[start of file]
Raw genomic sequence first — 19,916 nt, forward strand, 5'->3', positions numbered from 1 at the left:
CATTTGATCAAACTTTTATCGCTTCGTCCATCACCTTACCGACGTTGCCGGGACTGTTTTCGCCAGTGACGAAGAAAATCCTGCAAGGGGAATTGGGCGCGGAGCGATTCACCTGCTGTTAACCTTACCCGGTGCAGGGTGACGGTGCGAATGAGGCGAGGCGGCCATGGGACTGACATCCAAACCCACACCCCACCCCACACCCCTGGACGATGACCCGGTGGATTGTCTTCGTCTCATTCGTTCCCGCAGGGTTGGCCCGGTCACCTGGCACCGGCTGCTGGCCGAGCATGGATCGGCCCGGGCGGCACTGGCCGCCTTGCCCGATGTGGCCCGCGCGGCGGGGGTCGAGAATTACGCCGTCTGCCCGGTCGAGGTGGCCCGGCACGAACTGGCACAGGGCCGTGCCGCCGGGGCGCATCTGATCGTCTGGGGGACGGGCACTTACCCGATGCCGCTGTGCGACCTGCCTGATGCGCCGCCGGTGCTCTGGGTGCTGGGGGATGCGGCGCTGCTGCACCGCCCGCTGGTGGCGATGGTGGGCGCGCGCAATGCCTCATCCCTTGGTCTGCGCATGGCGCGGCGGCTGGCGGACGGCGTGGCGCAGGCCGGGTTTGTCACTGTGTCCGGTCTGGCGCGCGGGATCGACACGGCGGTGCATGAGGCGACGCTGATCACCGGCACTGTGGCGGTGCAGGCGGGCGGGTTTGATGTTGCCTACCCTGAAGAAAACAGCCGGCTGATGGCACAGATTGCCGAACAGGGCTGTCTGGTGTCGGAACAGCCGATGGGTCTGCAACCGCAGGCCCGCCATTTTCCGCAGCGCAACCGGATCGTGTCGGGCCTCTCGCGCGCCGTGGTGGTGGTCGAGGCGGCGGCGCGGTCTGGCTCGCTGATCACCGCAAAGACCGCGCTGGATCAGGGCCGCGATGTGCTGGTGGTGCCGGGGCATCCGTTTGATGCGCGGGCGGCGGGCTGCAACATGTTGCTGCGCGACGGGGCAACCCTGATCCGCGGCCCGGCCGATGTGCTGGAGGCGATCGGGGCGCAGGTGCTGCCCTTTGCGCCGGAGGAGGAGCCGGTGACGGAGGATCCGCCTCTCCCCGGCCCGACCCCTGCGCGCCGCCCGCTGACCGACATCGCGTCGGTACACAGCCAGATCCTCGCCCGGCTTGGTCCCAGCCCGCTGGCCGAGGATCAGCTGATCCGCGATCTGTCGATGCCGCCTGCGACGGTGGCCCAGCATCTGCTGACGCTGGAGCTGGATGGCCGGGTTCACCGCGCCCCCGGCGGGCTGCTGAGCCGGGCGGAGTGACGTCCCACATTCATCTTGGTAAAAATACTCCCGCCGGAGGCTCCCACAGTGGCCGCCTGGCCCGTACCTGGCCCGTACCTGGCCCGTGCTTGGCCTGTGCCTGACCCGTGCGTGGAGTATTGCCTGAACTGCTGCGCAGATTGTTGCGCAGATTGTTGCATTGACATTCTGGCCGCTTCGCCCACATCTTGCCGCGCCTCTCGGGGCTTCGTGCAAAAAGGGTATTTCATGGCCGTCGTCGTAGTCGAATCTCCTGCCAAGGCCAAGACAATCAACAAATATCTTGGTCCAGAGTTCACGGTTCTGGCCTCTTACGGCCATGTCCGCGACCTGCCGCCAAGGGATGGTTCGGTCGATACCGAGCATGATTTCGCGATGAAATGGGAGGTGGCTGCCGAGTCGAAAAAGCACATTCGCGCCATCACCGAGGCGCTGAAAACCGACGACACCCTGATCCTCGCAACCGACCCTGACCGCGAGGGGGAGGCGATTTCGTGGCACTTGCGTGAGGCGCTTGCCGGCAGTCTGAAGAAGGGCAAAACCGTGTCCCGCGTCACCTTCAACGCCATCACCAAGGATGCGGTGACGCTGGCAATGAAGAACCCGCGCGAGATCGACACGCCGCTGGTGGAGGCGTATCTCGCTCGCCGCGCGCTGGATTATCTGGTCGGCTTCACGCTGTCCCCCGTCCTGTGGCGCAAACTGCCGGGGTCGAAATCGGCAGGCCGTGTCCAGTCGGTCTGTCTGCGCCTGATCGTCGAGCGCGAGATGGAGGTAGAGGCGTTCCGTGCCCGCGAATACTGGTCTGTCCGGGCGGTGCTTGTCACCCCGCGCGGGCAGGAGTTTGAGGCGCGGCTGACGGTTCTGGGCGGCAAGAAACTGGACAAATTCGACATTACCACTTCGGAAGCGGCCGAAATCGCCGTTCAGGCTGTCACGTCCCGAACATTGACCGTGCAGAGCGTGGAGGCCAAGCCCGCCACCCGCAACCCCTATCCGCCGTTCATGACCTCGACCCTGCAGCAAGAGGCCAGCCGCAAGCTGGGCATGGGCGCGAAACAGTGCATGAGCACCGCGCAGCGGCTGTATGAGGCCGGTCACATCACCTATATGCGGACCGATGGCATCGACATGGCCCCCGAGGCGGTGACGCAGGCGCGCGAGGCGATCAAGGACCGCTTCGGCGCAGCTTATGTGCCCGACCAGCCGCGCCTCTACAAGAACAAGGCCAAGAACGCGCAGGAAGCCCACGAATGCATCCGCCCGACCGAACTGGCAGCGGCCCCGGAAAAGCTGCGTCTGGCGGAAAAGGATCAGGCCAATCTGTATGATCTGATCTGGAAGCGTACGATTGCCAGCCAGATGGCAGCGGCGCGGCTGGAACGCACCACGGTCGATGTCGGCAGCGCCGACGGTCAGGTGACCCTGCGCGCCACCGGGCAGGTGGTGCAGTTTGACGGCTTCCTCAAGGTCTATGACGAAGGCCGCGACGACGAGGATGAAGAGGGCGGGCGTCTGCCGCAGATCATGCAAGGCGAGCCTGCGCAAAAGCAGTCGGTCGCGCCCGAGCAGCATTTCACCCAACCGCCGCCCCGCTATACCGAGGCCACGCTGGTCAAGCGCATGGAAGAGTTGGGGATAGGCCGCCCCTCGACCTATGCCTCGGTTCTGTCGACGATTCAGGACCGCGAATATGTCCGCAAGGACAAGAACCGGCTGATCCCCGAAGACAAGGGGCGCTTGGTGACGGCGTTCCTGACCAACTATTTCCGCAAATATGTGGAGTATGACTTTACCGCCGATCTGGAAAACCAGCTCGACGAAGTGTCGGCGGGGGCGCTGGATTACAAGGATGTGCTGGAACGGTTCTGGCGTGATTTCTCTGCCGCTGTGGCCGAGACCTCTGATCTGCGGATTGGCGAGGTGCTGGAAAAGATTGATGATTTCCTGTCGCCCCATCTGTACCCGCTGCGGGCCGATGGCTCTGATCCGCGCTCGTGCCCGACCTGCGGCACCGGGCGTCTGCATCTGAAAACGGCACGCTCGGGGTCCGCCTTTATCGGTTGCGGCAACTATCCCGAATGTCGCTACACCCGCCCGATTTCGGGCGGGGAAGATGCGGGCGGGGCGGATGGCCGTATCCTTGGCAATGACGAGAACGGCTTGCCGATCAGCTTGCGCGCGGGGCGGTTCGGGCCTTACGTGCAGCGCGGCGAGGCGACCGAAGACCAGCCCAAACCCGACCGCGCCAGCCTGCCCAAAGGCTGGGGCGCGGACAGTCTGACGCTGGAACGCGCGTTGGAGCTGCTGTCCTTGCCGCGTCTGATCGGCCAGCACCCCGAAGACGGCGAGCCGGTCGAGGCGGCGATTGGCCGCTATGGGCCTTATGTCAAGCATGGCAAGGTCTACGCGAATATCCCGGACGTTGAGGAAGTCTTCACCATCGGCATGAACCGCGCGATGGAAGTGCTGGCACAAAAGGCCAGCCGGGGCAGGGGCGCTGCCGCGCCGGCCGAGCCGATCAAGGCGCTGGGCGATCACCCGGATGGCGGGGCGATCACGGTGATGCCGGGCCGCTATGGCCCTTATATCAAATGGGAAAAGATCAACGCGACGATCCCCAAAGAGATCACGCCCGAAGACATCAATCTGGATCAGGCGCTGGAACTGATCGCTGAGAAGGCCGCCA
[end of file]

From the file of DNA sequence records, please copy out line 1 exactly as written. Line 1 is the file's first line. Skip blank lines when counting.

Raw genomic sequence first — 19,916 nt, forward strand, 5'->3', positions numbered from 1 at the left: